I know that certain soldiers (on secret missions) and spies have been issued them,

One of the objectives of the Dieppe Raid in August 1942 was to discover the importance and performance capability of a German radar station on the cliff-top to the east of the French town of Pourville. To achieve this, RAF Flight Sergeant Jack Nissenthall, a radar specialist, was attached to the South Saskatchewan Regiment. He was to attempt to enter the radar station and learn its secrets, accompanied by a small unit of 11 men of the Saskatchewans as bodyguards. Nissenthall volunteered for the mission fully aware that, due to the highly sensitive nature of his knowledge of Allied radar technology, his Saskatchewan bodyguard unit were under orders to kill him if necessary to prevent him being captured. He also carried a cyanide pill as a last resort.

but why not broaden its issuance to all front-line soldiers? In a dilemma of life or painful death, soldiers ought be able to choose to live or painlessly die.

A counterargument is possible misuse of suicide pills e.g. due to mental illness. Yet this counterargument doesn't convince; it hasn't stopped militaries from issuing suicide pills to current recipients. One would have to prove that current recipients are less likely to misuse them than the set of all front-line soldiers.

Suicide with a pill looks less painful than how soldiers (across aeons) have been mutilated before dying:

The other ten were Belgians from the Paracommando Brigade, and were tortured and hacked to death with machetes [1].

Major Bernard Ntuyahaga was convicted of the murders in 2007. In his book, Me Against My Brother, Scott Peterson describes the barbaric details of their murders:

Their Achilles tendons were cut so they couldn't run, and the Belgian soldiers were castrated and died choking on their genitalia.[3]

Lest we forget Ralph Anthony "Iggy" Ignatowski, KIA at 18 years old:

Other eyewitness reports further indicated that Ignatowski had been tortured in the cave by the Japanese for three days, during which time they also cut out his eyes, cut off his ears, smashed in his teeth and skull. He had several wounds to his stomach, which had been repeatedly stabbed with a bayonet. As a final insult, his genitalia had been severed and stuffed into his mouth.[3]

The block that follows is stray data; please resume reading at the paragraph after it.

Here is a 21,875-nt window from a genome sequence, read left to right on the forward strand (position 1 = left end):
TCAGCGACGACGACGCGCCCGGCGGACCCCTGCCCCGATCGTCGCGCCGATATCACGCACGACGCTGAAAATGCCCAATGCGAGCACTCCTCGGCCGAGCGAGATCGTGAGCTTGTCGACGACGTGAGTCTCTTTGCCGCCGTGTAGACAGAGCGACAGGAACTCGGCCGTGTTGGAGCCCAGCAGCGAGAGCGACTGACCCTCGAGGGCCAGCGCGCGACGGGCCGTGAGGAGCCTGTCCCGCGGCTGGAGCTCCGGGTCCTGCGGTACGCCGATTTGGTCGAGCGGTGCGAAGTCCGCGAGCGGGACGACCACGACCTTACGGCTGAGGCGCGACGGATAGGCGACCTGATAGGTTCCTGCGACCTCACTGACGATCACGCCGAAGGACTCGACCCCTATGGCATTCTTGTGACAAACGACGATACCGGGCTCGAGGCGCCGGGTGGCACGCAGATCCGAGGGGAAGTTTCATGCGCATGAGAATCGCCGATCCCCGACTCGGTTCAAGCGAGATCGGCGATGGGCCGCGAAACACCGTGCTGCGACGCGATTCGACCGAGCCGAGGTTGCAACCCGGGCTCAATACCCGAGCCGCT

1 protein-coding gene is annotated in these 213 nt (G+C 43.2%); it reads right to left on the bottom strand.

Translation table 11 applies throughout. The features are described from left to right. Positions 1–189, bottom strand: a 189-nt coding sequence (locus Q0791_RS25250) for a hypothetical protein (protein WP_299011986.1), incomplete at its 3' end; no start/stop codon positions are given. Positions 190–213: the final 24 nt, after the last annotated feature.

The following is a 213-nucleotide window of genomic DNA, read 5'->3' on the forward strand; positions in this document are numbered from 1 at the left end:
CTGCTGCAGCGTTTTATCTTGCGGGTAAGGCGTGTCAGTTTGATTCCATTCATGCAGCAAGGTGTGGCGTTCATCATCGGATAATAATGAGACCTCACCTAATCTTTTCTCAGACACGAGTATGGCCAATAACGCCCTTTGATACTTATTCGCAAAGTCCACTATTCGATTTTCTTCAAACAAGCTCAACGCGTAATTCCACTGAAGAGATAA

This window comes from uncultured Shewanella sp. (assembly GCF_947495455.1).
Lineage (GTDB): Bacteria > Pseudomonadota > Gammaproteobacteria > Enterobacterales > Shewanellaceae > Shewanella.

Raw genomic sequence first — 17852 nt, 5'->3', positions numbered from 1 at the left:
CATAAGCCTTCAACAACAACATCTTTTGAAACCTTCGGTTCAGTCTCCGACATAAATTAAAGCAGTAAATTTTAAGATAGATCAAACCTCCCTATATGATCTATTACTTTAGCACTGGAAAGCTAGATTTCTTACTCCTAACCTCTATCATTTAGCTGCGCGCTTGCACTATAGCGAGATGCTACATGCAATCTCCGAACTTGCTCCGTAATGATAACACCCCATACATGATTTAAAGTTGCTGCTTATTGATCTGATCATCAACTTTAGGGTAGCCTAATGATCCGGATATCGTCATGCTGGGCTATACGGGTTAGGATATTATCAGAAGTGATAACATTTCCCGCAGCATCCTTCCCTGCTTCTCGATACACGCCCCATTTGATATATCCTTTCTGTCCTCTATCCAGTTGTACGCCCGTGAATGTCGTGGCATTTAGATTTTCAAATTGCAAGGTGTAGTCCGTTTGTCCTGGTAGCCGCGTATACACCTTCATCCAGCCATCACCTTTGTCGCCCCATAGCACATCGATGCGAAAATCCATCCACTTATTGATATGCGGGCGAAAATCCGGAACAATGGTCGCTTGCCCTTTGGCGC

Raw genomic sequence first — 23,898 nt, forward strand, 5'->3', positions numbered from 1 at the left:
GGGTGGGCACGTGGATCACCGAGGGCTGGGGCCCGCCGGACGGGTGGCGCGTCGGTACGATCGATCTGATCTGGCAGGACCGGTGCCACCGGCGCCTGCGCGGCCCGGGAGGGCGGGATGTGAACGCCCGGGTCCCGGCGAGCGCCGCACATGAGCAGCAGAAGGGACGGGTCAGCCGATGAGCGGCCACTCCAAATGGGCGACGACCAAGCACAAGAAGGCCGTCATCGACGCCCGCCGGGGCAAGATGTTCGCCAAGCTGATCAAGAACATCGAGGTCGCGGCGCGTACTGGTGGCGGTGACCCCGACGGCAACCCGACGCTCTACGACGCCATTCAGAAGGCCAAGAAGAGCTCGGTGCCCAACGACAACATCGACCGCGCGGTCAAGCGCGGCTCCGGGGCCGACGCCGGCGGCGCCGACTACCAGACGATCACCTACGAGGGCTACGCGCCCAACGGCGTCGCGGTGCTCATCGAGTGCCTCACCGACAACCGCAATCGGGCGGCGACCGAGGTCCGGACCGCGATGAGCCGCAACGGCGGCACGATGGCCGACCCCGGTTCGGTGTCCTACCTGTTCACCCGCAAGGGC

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    All front-line soldiers are issued with weapons capable of killing them, if they have surrendered to the enemy then they have already chosen to live, what makes you think a pill would be any different? – KillingTime Apr 8 '19 at 5:16
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    This doesn't seem to be about history. It might be on topic in other Stack Exchanges, like one of the social science related SEs. It might also be reasonably well received on the Politics SE. – Denis de Bernardy Apr 8 '19 at 5:17
  • @DenisdeBernardy Might be interesting to investigate the historical reasons why such pills were or were not made available to troops of specific categories. That'd fall at least in part under military history. – jwenting Apr 8 '19 at 5:34
  • @KillingTime What about soldiers who expended their ammo, didn't have time to die by suicide, or attempted suicide unsuccessfully (like Hideki Tojo)? – Vast Apr 15 '19 at 6:07
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    If you are going to quote a source, please do so correctly. Don't just paraphrase to suit your arguments. – sempaiscuba Apr 16 '19 at 0:35

You make several dangerous assumptions here:

  1. That there's no difference between line soldiers over the ages or nations
  2. That suicide pills can be successfully distributed to and will be used or even desired by line soldiers
  3. That on capture those pills would not be confiscated along with the other belongings of those soldiers
  4. That there's no difference between line soldiers and special forces troops and intelligence officers, both historically and currently

First: modern armies are more often than not professional organisations made up (almost) entirely of volunteers. Historically they're mostly conscripts. This has a major effect on morale and mindset of the soldiers

Second: Derives from the first. My guess is distribution would lead to a marked increase in both suicides and murders, with murders being hard to distinguish from suicides because after all everyone has those toxins available to him so having someone die as a result of ingesting it isn't going to arouse suspicion of murder.

Third: when captured a soldier is usually stripped of his belongings and searched for contraband items regularly. Such pills would be among those items confiscated as they could be used to kill guards.

Fourth: intelligence officers and special operations troops are almost always trained better and differently from line soldiers. They also tend to have access to a lot more information that makes them a distinct security risk were they to fall into enemy hands.

And that's the real reason these people are sometimes issued with such means, it's to prevent them from being captured in the first place. They're to be used when capture seems inevitable, not afterwards.

And THAT is another reason why you don't want line soldiers from having access to them, it's give them an easy way out of an oncoming hard battle. Which could well lead to a slew of suicides on a retreating campaign, speeding defeat a lot more.

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